Scripting Data Filters

A question that I’ve been asked a few times is “how can I script a data filter?”.  My response to this question is always the same: “why would you want to do this?”.

In scripting, a common task is to manipulate data through row selections; a data filter is a tool that allows you to perform the same task interactively  without scripting.  Which means: you either script or you use a data filter.

So now the question becomes: “how can I implement functionality equivalent to a data filter using JSL?”.

In this post I will look at answering this question.  But since there are occasions where is is desirable to explicitly script the data filter, I’ll look at that too!

To make this illustration concrete, I need an example.

I’m going to use one of my favourite sets : the Movies table in the JMP sample data:

This is a great set of data for creating treemaps. So let me look at some treemaps that can be created in conjunction with local data filters.  I can create the treemaps using either Graph Builder of the Treemap platform.  I’m going to use the later – simply because code for Graph Builder tends to be more verbose:


The treemap shows “tiles” for directors, sized by domestic revenue.  Using the data filter I can select movies of specific genres (“type”) or movies that have a particular rating.  Of course I can also construct a filter which is a composite of both.  Let me select PG-rated dramas:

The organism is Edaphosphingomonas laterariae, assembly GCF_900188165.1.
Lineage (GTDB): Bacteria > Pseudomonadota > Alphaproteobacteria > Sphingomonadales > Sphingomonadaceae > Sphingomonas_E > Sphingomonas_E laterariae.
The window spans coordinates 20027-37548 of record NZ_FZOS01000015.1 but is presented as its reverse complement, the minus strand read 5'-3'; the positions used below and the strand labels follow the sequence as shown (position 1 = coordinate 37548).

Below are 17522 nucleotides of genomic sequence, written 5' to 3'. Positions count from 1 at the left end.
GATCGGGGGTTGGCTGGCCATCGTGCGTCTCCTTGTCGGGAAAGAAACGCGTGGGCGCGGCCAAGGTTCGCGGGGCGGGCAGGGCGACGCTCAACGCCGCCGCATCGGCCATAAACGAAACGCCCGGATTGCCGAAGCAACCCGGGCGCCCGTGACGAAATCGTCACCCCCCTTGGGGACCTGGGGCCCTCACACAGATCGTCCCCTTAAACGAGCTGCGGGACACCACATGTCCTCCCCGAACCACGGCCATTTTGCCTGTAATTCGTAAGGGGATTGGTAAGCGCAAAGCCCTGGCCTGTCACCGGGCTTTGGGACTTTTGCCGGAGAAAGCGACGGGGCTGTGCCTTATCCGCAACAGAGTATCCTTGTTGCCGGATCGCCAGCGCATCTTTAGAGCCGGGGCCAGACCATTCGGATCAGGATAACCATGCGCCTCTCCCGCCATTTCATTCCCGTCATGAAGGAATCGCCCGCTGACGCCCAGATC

Now let me take this piece of output in isolation and look at how to create it using JSL. I do this simply by asking JMP to save the script to the script window:

What if I want to use this code as the basis for iterating over the various combinations available in the data filter.  I should be able to create output for all combinations of type and rating:

This will create 24 separate windows.  Each will have its own filter and together the windows will cover all the combinations of type and rating.

What if I simply wanted to use the filter to create the 24 graphs so that I could save them as pictures?

In this case it is better to simply use JSL to implement the equivalent functionality to the data filter.  One way is to make row selections and use the hide and exclude properties associated with rows.  But instead I will take advantage of a where-clause that can be built into the platform, as illustrated below:

Using this syntax, I can now write the following code:

If you copy this script – note that the pictures are saved to the “current folder”.  This folder is the same folder that contains the script – which is undefined until you save the script!

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